Shabbat digital

Shabbat digital

A Jew with a cell phone © Deltaoff (shutterstock)

They are stopgap measures, but apparently quite workable. Rabbis, too, must consider how to care for their congregants these days – on Shabbat, Passover and beyond.

Until recently, he could not imagine all these activities on the Internet. Rabbi Avichai Apel of Frankfurt looks with satisfaction at the digital emergency solutions that were tested for the first time last week for the weekly Jewish day of rest Shabbat.

For just as in churches, services are currently banned in synagogues because of the Corona crisis. In addition, Orthodox Judaism forbids the use of electrical devices on Shabbat – so there is no possibility of broadcasting services live.

Many a rabbi had therefore held services alone well before the start of the day of rest on Friday evening, which could be broadcast live at the time. "I am very pleased with the first Shabbat of this kind," said Apel, who is on the board of the Orthodox Rabbinical Conference of Germany (ORD). "This was very interesting and gratifying." For until now he had been rather critical of such digital offerings.

Apel himself celebrated a service in Frankfurt last Friday afternoon, for which about 90 families had registered online, he says. "It was a wonderful experience." And: "We will try to continue this as long as necessary." Now the second such Shabbat is coming up this Friday.

And it's not just about Shabbat – because Passover, one of the highest Jewish festivals, is just around the corner. Start is the eve of 9. April. That evening, the festival commemorating the Exodus of the people of Israel from Egypt is ushered in with a communal meal. The fact that every household will have to celebrate the Seder meal alone this year because of the coronavirus is causing unease and also anxiety among Jews worldwide, despite all their understanding.

Restricting Passover to one's own home

The chairman of the General Rabbinical Conference of Germany (ARK), Andreas Nachama, points out in a recent newsletter that saving lives is currently a priority – even if it is "sad and bitter" to limit Passover to one's home. But the point now, he said, is to avoid as much social contact as possible. The ARC unites rabbis who work in unity congregations and in liberal congregations.

Very fresh is a religious law ruling by some Orthodox rabbis, according to which the use of the video conferencing service "Zoom" is allowed and elderly people in quarantine can exceptionally participate in the family dinner via a video link. You must turn on devices and program before the holiday begins.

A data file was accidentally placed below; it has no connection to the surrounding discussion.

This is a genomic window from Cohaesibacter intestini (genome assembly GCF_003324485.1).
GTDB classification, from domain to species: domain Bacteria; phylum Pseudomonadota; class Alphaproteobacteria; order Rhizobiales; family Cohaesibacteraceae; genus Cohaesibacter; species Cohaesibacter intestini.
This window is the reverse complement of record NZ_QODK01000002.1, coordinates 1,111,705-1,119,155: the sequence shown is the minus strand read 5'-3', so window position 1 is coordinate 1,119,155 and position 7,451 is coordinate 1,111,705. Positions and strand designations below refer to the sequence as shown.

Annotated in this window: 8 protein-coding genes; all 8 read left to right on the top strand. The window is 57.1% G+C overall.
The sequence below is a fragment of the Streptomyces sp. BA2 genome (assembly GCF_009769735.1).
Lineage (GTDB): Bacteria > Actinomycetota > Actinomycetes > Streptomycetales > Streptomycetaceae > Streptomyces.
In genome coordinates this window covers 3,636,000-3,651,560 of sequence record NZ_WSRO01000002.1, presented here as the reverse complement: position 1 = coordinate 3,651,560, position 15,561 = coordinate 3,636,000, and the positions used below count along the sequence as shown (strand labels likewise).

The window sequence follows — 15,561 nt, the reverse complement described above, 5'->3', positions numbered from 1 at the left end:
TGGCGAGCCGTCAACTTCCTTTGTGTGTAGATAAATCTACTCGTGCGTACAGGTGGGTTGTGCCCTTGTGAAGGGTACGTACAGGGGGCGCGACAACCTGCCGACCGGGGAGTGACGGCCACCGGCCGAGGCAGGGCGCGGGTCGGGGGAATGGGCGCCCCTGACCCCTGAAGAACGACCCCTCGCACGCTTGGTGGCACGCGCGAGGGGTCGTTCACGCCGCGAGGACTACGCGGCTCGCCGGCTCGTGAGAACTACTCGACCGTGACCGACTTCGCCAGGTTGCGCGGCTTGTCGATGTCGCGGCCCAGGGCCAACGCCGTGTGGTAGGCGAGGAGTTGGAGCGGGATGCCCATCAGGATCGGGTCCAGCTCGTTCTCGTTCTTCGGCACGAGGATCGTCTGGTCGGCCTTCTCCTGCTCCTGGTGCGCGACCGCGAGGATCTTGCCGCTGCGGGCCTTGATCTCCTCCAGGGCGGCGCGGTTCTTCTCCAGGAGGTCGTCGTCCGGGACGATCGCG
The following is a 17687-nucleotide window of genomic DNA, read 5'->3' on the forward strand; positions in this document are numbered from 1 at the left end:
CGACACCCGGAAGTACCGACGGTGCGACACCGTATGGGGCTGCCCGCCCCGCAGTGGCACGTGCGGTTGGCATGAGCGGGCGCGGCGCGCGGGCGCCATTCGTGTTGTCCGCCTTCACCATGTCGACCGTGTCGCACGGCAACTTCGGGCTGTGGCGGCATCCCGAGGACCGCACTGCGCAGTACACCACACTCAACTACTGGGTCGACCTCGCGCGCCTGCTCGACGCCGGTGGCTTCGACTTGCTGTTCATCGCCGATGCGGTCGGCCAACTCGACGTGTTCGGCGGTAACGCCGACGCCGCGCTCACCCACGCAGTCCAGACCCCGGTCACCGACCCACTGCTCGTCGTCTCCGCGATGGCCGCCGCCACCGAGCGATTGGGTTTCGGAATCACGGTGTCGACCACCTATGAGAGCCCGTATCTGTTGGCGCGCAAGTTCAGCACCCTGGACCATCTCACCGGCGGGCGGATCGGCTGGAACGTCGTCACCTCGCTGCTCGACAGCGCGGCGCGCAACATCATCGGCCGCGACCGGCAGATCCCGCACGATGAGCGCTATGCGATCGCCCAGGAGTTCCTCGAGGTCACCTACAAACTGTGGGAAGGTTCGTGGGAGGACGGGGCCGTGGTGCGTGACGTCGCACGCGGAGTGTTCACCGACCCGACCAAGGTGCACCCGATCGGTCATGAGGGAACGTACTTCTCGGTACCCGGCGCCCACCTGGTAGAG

The justification given was that the technology was being used to fulfill a religious obligation. Also, he said, it was important to strengthen the bond between the boys and their grandparents and prevent depression and sadness. The decision is highly controversial.

Criticism came, among others, from Israeli Ashkenazi Chief Rabbi David Lau.

Apel also can't understand the ruling, calling it a minority decision by very few rabbis. He himself does not feel bound by this, each rabbi can decide for himself. Concerns about being alone weigh heavily, "but we don't have a life-and-death emergency here".

Using the telephone on Shabbat as an exception

It was different with the special permission granted to Corona patients to use the telephone on Shabbat as an exception. Because in this case, it is a matter of protecting life – an act that is above all rules and regulations, emphasizes Apel.

The rabbi adds that pastoral care is currently focused on phone calls and the Internet. This currently included, for example, attunements to Passover, in order to make the feast lively again this year. There are, for example, communal learning opportunities for children and adults: "The main thing is to be there. And we have to break down the walls between people."

In view of the restrictions on the practice of religion, which not only affect Jews and, for example, also hit Christians hard in view of the upcoming Easter celebration, Apel calls for solidarity.

"There is no difference between the religion, origin and sexual orientation. Every man is a man."

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